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Qualcomm's new wearable chipsets promise performance, battery improvements
You may not have noticed, but smartwatches are finally becoming commonplace. The question being asked has shifted from “Should I get a smartwatch?” to “Which smartwatch should I get?”. Devices like the Apple Watch have made a wearable computer a luxury item and luxury watch companies are now making wearable computers. In fact, it’s become difficult to find a watch company that doesn’t now make a smartwatch.
The problem that persists though, is that, with the exception of a couple of companies, smartwatches are still a bit slow, and have less than stellar battery life. Google’s Wear OS just hasn’t been given the R&D resources it deserves, and Apple is one of the only companies that makes yearly improvements to its watch processor, so there hasn’t been a ton of incentive to make smartwatches that much better. Qualcomm improved performance with the Snapdragon Wear 3100 in 2018, but the battery life on most watches has remained subpar.
Also read: The best Wear OS smartwatches you can buy
But this year, Qualcomm is looking to tackle many of the problems smartwatches face with the new Wear 4100 and Wear 4100 chips. Here’s what’s new.
A big little die shrink
The umbrella encompassing most of the improvements in the Wear 4100 series is a massive process shrink. While the Wear 3100 series was based on a 28nm process, the 4100 series moves straight to a 12nm process. This results in multiple improvements, including a big speed bump and improved battery life.
The CPU on the Wear 4100 has moved from the Cortex A7 to the Cortex A53. While still quad-core, the clock speed has been massively improved, up to 1.7GHz from 1.1GHz. Qualcomm says this results in 85% better performance, which should make watches feel much snappier. RAM on the chip also gets an 85% speed boost, now running at 750MHz, up from 400MHz on the Wear 3100. Finally, the GPU is upgraded to the Adreno A504 from the Adreno 304, which offers a 2.5x performance boost.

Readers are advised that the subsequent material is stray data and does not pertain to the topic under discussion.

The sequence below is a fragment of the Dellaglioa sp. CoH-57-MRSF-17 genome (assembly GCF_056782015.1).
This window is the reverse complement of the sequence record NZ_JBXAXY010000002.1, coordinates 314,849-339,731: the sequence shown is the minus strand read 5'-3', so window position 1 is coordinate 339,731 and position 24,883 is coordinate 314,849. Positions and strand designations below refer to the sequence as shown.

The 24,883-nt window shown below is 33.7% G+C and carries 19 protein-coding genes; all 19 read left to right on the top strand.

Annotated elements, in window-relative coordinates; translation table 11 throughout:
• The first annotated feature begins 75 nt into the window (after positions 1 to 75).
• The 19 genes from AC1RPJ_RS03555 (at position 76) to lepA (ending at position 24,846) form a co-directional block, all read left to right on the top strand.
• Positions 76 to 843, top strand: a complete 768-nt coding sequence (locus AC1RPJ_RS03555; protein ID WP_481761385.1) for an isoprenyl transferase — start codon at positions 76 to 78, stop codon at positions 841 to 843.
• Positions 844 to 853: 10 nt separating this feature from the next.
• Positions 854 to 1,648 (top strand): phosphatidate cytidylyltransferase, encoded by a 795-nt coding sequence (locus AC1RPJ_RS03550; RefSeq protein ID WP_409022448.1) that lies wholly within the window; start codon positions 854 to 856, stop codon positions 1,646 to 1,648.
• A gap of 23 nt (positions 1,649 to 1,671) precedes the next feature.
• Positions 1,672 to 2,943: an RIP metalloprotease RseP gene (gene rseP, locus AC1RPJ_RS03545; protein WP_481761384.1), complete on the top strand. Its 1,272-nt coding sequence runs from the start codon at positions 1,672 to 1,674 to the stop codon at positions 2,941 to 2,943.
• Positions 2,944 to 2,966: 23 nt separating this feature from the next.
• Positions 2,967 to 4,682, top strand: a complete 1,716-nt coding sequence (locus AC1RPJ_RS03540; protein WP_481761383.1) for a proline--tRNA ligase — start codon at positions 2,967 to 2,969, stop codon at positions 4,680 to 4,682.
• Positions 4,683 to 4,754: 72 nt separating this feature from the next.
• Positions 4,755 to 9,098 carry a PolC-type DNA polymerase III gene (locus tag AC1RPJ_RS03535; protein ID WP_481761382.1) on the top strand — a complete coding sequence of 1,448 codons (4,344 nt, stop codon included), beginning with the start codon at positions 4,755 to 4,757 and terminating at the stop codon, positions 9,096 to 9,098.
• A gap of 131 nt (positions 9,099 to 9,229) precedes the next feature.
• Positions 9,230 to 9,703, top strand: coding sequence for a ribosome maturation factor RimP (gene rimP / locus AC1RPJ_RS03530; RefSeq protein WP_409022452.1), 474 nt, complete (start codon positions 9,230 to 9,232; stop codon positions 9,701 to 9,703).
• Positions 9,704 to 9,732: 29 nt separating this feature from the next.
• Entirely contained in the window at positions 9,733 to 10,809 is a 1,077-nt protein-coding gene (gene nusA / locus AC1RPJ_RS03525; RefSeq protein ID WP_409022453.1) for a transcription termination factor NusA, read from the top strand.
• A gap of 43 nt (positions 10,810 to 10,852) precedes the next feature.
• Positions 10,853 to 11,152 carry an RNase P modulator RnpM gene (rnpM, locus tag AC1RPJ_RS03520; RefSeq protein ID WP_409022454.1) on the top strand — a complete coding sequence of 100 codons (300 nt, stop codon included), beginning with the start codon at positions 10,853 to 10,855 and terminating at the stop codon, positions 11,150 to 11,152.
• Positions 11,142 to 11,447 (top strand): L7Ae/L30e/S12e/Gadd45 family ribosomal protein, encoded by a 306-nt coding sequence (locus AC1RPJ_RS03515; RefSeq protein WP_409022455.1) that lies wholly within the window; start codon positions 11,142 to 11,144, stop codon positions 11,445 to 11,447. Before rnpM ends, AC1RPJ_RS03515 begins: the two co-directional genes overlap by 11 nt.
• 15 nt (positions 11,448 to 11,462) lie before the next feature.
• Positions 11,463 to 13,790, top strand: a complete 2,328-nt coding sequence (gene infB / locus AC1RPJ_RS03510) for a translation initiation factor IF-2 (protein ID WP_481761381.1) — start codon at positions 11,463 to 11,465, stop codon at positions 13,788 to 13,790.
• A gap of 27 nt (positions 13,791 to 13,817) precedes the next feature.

A better co-processor
The co-processor is one of its most important features. Qualcomm says smartwatches spend 95% of their lifetimes in ambient mode, with only 5% dedicated to active processing. Because of this, the co-processor needs to be effective at ambiently displaying information in a low-power state.
Qualcomm shifted a lot of lower-powered activities like step counting, alarms, and haptics to its QCC1110 co-processor, which will sip power compared to the primary processor. Because many of the interactions we have with smartwatches are based around these features, the chip can save a lot of power.
Many low-power functions are moving to the co-processor.
This is important for people who use their smartwatches for sleep tracking. If you need to charge your watch every night, you won’t be able to use it for these features. With a lot of features being moved to the co-processor to operate in a low-energy state, this should enable enough battery life to use features like sleep tracking.
The co-processor has been enhanced in other ways, like an improved 16-bit color range, which can now display up to 64,000 unique tones up from just 16 on the Wear 3100 series. This enables the ambient mode to show more expressive features. An ambient battery indicator will also help you know when you need to charge your watch.
Wear 4100 vs 4100 Plus: What’s the difference?
The biggest difference between the 4100 and 4100 Plus platforms is the presence of the co-processor. Customers who opt for the 4100 will still see the performance benefits from the die shrink and components improvements, but the lack of a co-processor will make ambient mode less than ideal.
The 4100 will probably be priced a decent amount less than the 4100 Plus, but considering the improvements the co-processor brings, it’s likely most ODMs will reach for the 4100 Plus more often than not. Qualcomm says customers may choose the 4100 over the 4100 Plus if they are making simpler watches for kids or seniors, or if they want to use their own co-processor.
When will we start seeing devices?
So far, two ODMs have committed to using Qualcomm’s new platform. Mobvoi will it for a new TicWatch, the TicWatch Pro 3, and Xiaotiancai, a BBK brand, will use the platform for a new kids smartwatch which takes advantage of the new second ISP to offer two cameras. The new TicWatch will be launching by the end of the year, and the Xiaotiancai Z6 will release within 30 days.
Considering the massive leap in performance and the improved battery life, we’re hoping to see a number of new devices with the new platform soon.